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Caribou Range

Located in the southeastern corner of the US states of Idaho, the Caribou Range (a.k.a. the Caribou Mountains) is a collection some 60 miles (96.5km) long and 20 miles (32km) wide. The range contains 71 named mountains, the highest of which is Meade Peak (9,941ft/3,030m), and the most prominent of which is Caribou Mountain (9,813ft/2,991m).

Caribou Range


The Caribou Range is situated in southeastern Idaho, along the state’s borders with Utah and Wyoming. It is just north of the town of Logan, Utah and just southeast of the city of Idaho Falls, Idaho within Caribou, Bear Lake, and Bonneville counties.

Representing some of the northernmost reaches of the Western Rocky Mountains, the Caribou Range is bordered to the north by peaks in the Idaho-Bitterroot Rocky Mountains and to the east by those in the Greater Yellowstone Rockies.

Currently, the peaks in the Caribou Range are included as part of Caribou-Targhee National Forest, which covers much of the western edge of Idaho up toward the state’s border with Montana.

The Caribou Range is bordered to the east by the peaks of the Wyoming Range, which separates them from the Wind River Range, all of which is included as part of the Bridger-Teton National Forest. To the north, the Caribou Range is flanked by the Elkhorn Mountains within Caribou-Targhee National Forest and the Teton Range within Grand Teton National Park and the Jedediah Smith Wilderness.

Meanwhile, to the west, the Caribou Range is bordered by the Wasatch Range and the Snake River Plain, which contains the city of Idaho Falls and Craters of the Moon National Monument and Preserve.


Geologically, the Caribou Range is part of the Western Rocky Mountains, which itself is a subrange of the Rocky Mountains that extend from New Mexico to the province of British Columbia in Canada.

The Rocky Mountains formed throughout a series of mountain building events (known as orogenies). In particular, the Laramide orogeny some 80 to 55 million years ago was especially important in the creation of the mountains that we see in the Rockies today.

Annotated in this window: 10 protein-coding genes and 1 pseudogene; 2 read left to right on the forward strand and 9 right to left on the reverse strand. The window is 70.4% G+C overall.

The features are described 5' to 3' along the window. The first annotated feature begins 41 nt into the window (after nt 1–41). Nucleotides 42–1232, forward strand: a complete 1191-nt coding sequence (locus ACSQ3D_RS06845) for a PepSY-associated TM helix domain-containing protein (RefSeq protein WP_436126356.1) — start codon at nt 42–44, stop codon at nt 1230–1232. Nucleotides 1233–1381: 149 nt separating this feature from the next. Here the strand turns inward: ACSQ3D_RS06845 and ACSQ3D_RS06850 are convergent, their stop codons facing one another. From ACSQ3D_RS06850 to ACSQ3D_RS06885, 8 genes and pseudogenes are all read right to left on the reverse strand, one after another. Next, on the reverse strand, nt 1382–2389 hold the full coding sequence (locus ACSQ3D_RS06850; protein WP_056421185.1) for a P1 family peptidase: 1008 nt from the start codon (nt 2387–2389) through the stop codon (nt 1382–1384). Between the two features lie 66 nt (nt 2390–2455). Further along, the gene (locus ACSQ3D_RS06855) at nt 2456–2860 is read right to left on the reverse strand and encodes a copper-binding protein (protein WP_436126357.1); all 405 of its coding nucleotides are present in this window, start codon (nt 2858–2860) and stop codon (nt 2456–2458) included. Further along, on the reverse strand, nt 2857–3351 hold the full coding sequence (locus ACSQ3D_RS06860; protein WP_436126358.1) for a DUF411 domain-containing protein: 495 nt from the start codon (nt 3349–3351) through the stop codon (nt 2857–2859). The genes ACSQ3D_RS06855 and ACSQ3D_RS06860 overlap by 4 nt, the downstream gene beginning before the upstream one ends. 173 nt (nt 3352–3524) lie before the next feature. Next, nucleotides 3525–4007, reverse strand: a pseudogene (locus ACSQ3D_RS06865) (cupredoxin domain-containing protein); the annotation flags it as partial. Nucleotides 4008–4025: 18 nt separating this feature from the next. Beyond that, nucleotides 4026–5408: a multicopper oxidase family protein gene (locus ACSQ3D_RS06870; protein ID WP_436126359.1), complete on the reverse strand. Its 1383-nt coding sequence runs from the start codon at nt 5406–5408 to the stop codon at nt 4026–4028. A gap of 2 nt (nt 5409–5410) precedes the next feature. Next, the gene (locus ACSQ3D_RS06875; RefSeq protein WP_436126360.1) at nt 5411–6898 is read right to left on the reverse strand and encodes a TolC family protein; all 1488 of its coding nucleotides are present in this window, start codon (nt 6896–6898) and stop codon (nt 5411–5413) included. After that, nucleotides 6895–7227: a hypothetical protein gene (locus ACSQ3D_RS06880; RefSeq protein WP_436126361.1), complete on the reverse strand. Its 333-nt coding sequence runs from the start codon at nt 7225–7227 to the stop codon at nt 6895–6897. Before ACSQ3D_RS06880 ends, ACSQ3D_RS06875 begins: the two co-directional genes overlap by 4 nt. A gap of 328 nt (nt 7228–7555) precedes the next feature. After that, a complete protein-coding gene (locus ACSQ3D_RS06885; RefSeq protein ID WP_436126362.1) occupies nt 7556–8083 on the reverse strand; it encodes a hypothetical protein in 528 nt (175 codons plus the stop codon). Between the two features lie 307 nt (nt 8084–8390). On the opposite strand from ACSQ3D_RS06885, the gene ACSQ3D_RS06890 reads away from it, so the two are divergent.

However, the Caribou Range is also part of the Wyoming Thrust Belt region, which is a complex structure of mountain ridges that run throughout Utah, Colorado, Wyoming, and Montana. These peaks were also partially created during the Sevier orogeny some 160 million to 50 million years ago, which overlapped with the Laramide orogeny in both time in geographic location.

During the Sevier orogeny, the Farallon plate subducted under the North American plate, uplifting the Paleozoic and Mesozoic sediments that had collected in the region. As part of this subduction, there was crustal compression and folding, which eventually formed the many linear ridges that we see today in the Caribou Range and elsewhere in the region.

Flora and Fauna

The Caribou Range contains a surprising amount of biodiversity. At lower elevations, the range is dominated by grasses and sagebrushes. However, higher in the mountains, there are large stands of lodgepole pine, fir, spruce, and quaking aspen.

Additionally, the range is technically part of grizzly bear habitat, though other more common species include elk, moose, bison, pronghorn, and mule deer. Mountain lions, wolves, and black bears also call the forest home.

The Caribou Range and the waterways of the surrounding region are also home to substantial fish populations. In particular, pike, brook trout, and cutthroat trout are found in the regino’s many streams and lakes.

Human History

The land in and around the Caribou Range has been home to humans for thousands of years. Although many groups lived throughout the region, the Shoshone-Bannock were perhaps the most dominant. Other nearby groups include the Eastern Shoshone and the Cheyenne to the east as well as the Ute who traditionally lived on the land to the south of the Caribou Range.